Alas! real vampires often meet with a sad end. Vampire spies certainly have had hard luck when they served the former Kaiser. Mme. Storch, accused as a spy, died before anything could be wrung from her -- and no one accused her captors. Scores of Teutonic women spies have mysteriously died or disappeared. It was called part or the Kaiser's system to see that his women spies died when they had done what was wanted of them -- whether they were captured or not. It sounds like the Lucretia Borgia business, and maybe a state of mind that could plan the ugliest kind of a spy system could plan death as a perfectly ethical incident.
But we are not talking about honest-to-goodness vampires, but rather of the vamp, who is shown in a variety of ways to be different. Just what the difference -- how much the difference is -- is hard to figure out. It may be a matter of figure. The vamp doesn't really want to kill any one. She is just a tantalizing shadow of vampirishness -- playing with the fire, having fun with Fate in a make-believe. That's the only way you can explain the fact that in most respects she doesn't seem to be so very much different from what an old-fashioned world used to call a coquette. Maybe she is just an artistic, modern version of that elemental feminine deviltry that dates back to the beginnings of the world. In fact, she might tell you herself that she doesn't mean anything by it at all. Men are so easy that it's a pity not to put it over.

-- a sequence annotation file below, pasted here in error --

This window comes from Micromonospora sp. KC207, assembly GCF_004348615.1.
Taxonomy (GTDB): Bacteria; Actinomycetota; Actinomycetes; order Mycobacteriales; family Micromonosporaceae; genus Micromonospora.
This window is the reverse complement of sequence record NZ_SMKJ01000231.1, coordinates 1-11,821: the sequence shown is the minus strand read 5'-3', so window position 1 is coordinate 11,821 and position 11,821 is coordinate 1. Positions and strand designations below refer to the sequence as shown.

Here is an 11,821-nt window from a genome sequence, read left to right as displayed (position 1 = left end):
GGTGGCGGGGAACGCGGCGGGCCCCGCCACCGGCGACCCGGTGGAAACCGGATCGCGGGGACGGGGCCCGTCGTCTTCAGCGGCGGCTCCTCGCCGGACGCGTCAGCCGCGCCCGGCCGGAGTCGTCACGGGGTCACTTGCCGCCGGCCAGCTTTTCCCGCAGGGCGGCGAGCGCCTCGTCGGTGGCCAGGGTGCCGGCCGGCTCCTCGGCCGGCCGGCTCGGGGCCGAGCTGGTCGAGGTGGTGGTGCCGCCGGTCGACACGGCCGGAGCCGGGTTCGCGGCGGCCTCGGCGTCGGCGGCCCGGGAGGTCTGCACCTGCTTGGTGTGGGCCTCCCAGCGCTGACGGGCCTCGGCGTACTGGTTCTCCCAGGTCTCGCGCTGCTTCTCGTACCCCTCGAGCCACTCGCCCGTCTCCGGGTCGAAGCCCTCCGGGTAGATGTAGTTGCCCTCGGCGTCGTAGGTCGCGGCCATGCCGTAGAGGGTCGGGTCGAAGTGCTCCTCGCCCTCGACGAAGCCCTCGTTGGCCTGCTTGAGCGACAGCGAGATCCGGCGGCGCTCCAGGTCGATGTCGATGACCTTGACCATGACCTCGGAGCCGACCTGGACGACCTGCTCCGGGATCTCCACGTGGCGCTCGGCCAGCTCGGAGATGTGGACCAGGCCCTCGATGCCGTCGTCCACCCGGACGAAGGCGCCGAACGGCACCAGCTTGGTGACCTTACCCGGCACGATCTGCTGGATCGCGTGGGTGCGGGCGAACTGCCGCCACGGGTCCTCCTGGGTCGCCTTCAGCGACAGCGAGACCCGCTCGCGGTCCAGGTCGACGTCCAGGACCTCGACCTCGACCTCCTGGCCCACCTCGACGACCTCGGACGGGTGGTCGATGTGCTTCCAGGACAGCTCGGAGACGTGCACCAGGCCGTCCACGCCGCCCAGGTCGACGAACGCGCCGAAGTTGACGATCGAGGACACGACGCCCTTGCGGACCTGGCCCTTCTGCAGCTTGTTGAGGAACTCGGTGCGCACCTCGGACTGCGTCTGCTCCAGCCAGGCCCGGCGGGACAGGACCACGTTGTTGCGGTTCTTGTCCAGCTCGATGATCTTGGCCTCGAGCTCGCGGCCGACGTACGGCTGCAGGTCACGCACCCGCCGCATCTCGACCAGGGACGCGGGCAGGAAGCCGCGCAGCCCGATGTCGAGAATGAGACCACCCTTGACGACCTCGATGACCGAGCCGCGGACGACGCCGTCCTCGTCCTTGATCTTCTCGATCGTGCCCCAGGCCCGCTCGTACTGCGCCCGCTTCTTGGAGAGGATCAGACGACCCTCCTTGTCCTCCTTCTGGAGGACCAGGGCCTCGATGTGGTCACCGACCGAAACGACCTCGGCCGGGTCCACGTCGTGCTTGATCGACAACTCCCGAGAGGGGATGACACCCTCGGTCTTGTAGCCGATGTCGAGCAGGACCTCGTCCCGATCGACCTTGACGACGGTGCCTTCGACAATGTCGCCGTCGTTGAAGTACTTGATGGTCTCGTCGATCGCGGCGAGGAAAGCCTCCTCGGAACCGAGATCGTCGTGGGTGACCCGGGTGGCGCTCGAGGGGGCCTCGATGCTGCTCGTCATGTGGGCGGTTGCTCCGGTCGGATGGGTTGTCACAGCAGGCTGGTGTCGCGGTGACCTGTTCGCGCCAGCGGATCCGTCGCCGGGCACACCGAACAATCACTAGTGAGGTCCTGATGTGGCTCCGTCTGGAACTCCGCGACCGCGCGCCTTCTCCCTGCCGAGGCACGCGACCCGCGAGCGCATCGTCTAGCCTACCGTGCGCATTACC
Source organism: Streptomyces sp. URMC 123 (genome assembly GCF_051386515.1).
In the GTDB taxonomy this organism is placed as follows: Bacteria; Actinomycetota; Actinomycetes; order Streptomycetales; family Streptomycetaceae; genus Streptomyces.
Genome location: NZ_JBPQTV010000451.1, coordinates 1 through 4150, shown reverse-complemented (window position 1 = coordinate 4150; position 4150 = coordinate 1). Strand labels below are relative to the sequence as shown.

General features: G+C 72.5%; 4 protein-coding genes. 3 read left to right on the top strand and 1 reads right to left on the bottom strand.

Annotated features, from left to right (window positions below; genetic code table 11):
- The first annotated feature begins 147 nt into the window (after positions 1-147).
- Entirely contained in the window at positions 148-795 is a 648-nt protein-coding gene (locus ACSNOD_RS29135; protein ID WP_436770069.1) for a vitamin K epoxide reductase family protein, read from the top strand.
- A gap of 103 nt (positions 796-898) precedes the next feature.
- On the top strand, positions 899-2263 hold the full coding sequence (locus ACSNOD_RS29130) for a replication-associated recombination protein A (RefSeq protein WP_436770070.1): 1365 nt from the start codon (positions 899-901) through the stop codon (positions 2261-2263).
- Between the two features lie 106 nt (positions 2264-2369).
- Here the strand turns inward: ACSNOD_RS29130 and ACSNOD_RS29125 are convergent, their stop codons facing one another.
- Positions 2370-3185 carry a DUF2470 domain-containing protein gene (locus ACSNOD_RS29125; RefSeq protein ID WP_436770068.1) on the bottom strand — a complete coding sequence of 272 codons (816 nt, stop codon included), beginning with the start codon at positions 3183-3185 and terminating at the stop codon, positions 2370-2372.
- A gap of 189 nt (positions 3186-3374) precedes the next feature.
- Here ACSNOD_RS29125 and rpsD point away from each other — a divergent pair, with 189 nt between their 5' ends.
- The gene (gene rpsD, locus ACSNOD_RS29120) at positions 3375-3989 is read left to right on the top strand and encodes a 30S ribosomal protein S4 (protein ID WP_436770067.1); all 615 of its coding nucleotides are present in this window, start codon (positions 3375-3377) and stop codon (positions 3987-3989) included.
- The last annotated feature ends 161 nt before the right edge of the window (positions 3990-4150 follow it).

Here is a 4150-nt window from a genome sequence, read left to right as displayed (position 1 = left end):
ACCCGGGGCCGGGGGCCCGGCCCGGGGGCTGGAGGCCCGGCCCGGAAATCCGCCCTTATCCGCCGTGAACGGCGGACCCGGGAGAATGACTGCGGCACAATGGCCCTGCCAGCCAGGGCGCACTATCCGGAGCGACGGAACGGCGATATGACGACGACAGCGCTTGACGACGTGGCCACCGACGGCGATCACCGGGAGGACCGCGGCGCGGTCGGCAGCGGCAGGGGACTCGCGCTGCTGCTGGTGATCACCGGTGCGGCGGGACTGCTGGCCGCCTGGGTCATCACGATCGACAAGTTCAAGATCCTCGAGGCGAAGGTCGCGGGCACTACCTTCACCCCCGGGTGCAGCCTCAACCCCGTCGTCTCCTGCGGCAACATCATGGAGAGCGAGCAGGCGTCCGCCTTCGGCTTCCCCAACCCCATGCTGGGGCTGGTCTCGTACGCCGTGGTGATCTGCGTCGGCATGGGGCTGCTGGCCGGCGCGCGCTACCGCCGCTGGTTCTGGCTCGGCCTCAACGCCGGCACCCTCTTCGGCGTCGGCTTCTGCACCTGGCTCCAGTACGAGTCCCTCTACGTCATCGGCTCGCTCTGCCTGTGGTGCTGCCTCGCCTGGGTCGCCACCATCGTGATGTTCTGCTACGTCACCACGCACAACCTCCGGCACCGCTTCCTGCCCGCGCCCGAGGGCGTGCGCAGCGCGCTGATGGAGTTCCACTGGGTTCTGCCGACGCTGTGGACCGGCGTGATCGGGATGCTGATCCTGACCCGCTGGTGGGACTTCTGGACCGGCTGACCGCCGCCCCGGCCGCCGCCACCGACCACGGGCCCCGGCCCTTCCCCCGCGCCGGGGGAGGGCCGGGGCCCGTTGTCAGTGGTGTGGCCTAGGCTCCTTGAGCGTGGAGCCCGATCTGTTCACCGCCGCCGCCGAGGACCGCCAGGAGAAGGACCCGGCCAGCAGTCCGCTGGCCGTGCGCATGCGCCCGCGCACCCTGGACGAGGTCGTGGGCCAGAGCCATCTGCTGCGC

At the same time I'm bound to admit having been told that vamps make a lot of trouble. But then, that same sort of thing has been said by millions of men since St. Chrysostom.
This article was written by Clive Marshall and appeared in The Fort Wayne Journal on January 19, 1919
Can a blonde be a vampire?
Bats and vampires
Pictures of vampires
Pictures of Dracula
Hungary and the vampire lore
The Assyrian Origin of Devil Worshippers
Vampires of Eastern Europe
Who is the Hoochie Coochie Man?